Yet the incidence of malaria began to decline dramatically in the industrializing nations toward the end of the 19th century, well before mosquito-control programs began—indeed, before mosquitoes were recognized as the carriers of the disease. Better housing and sanitation played a significant part, but nothing did as much as the advent of one remarkably simple device in the early 20th century: the window screen. Breaking the chain of transmission was the crucial factor. If each infected person transmitted the disease on average to fewer than one other person, the epidemic would be broken and the population of the disease-causing organisms would not be able to sustain itself. That is what ultimately happened. As Spielman notes, the mosquito survived, but the parasite it transmitted did not.

Reiter's studies of history and his current-day field research on mosquitoes have convinced him that recent dire warnings of a resurgence of vector-borne disease due to global warming have at best a dubious basis in scientific fact. “Obviously, climate and weather are important,” he says. But countless mosquito species, including many perfectly efficient disease vectors, are capable of surviving cold winters, either by hibernating in basements or other sheltered areas or in the form of impervious eggs. “In the end, human behavior and the economic conditions of people are probably the most important factors” in determining the distribution of vector-borne diseases, he argues. Reiter points to the striking example of dengue along the Rio Grande: From 1980 to 1999, there were 64 cases in Texas versus 62,514 in the three Mexican states on the other side of the river. Yet the population of dengue-carrying Ae. aegypti is actually greater on the U.S. side. The crucial difference is that in Mexican towns and cities, window screens are rare and people are constantly out on the streets exposed to the disease carriers. But “on the streets in Texas, you're lucky if you see someone dashing between their air-conditioned vehicle and their air-conditioned house,” as Reiter puts it.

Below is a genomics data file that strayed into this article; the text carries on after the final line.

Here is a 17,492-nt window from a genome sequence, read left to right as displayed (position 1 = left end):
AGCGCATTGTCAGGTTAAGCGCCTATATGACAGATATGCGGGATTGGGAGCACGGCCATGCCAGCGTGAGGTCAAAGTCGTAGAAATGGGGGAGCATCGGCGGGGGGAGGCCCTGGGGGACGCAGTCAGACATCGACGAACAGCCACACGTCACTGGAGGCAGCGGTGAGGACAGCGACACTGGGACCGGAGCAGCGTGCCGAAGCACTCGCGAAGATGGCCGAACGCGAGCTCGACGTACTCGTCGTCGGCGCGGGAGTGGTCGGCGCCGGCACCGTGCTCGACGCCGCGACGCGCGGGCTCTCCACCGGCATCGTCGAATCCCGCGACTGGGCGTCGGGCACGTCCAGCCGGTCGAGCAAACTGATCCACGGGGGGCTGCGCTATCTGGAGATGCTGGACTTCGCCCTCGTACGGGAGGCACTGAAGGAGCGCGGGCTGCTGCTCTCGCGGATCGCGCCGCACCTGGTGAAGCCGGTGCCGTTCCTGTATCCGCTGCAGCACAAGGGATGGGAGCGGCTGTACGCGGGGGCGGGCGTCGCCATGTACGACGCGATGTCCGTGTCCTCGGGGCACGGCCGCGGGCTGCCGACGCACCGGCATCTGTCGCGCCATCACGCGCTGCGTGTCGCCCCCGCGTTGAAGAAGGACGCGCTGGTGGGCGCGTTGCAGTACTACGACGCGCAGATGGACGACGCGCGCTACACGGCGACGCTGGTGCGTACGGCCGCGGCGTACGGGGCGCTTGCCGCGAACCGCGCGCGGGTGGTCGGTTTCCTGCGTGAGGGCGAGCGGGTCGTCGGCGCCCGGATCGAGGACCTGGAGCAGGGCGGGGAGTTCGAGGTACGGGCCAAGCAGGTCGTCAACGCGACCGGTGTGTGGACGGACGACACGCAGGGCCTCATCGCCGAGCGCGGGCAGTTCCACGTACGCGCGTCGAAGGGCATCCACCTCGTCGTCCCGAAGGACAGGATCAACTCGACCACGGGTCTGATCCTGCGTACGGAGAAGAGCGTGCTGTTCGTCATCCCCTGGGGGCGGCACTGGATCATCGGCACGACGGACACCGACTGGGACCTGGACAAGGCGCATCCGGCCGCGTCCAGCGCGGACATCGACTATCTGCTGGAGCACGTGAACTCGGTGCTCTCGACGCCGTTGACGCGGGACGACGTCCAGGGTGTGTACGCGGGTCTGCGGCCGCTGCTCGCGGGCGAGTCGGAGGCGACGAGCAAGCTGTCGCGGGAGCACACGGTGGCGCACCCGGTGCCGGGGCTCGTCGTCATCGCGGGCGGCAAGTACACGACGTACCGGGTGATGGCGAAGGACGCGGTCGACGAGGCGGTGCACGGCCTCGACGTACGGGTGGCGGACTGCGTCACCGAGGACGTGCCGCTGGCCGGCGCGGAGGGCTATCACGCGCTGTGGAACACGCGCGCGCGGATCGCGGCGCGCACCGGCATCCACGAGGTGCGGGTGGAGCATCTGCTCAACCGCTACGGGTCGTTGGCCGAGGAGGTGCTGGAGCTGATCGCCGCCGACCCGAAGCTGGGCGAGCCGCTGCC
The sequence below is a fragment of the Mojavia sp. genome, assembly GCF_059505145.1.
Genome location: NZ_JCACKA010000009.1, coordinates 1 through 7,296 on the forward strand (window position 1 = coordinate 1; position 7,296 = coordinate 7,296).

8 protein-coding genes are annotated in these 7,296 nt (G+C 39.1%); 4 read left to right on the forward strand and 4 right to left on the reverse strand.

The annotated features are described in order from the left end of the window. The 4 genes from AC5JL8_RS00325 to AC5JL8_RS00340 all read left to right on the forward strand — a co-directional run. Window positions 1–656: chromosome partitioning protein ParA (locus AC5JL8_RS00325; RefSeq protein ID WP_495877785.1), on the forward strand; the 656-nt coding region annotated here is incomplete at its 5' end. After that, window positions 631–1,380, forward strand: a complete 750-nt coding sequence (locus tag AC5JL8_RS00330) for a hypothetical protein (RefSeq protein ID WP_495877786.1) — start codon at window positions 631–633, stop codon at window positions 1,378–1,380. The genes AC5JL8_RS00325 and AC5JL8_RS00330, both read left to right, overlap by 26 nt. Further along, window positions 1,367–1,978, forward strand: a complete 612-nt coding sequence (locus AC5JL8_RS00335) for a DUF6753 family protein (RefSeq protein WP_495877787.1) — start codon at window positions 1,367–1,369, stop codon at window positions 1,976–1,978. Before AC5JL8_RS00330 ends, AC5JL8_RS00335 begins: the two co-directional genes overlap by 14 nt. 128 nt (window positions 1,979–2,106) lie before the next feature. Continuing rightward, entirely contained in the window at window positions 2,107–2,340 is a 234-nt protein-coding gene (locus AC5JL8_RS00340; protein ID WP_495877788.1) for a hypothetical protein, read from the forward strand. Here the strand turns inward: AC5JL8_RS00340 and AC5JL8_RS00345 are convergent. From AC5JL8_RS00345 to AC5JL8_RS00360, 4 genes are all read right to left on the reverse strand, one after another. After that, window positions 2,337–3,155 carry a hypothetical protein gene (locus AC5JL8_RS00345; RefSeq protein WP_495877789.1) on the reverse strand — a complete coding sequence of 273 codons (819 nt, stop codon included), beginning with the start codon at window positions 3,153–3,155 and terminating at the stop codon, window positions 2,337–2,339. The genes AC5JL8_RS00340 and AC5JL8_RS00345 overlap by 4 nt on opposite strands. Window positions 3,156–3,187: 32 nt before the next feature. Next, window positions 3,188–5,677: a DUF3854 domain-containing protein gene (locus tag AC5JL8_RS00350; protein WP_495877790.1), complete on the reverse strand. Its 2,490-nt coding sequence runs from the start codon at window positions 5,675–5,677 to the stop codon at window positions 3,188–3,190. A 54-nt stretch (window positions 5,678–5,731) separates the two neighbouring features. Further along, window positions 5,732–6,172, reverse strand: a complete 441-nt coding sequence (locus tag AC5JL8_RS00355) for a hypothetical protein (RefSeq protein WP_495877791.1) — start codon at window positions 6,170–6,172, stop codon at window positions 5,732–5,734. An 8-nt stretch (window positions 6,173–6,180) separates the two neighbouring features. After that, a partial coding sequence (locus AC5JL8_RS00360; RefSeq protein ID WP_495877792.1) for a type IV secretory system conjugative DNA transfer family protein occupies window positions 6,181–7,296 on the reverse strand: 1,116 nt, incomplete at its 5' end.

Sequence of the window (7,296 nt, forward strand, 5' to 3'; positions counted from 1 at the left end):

The close triangular association among humans, mosquito species such as An. gambiae and Ae. aegypti, and the diseases they carry has led to some speculation that the pathogens might be influencing the evolution of mosquitoes in ways that make them more effective disease carriers and vectors. But most experts believe that is not the case; rather, the parasites are merely opportunistic piggybackers that are exploiting the preexisting close relationship between mosquitoes and humans. Spielman points out, too, that at least some of the mosquito-borne pathogens are harmful not only to the human or animal host but to the mosquito vector as well, notably the various filarial worms (responsible for elephantiasis in humans and heartworm in dogs), whose larvae, to avoid being harmed by the mosquito's digestive tract, burrow out of the gut and into the wing muscles, where they develop. (They subsequently burrow their way to the mosquito's mouthparts, breaking out as it feeds and so gaining entry to the host's bloodstream.) Thus, if anything, there should be a selective pressure that tends toward mosquitoes' resisting the role of disease carrier.

Spielman speculates, however, that in a paradoxical way, humans—the ultimate victims of diseases such as malaria—might themselves create selective pressures that help keep the rates of malaria infection and transmission high. Spielman notes that where malaria is endemic, the resident population tends to have developed immunity to the disease. Although infection rates are high, incidence of disease symptoms is low; even infants are protected to a significant degree by passive immunity acquired from antibodies in their mothers' milk. An invading enemy, however, would not only be quite likely to be infected but also be quite likely to succumb to the disease. “These ‘diseases of the enemy’ like dengue and malaria protect the residents of stably infected sites,” Spielman argues. “A lot of the things that mosquitoes transmit are nasty, and they're that way on purpose—to keep visitors away.”

So, as with many aspects of this close and troubling relationship between humans and mosquitoes, the fault may lie less with them than with us.

View Abstract

Navigate This Article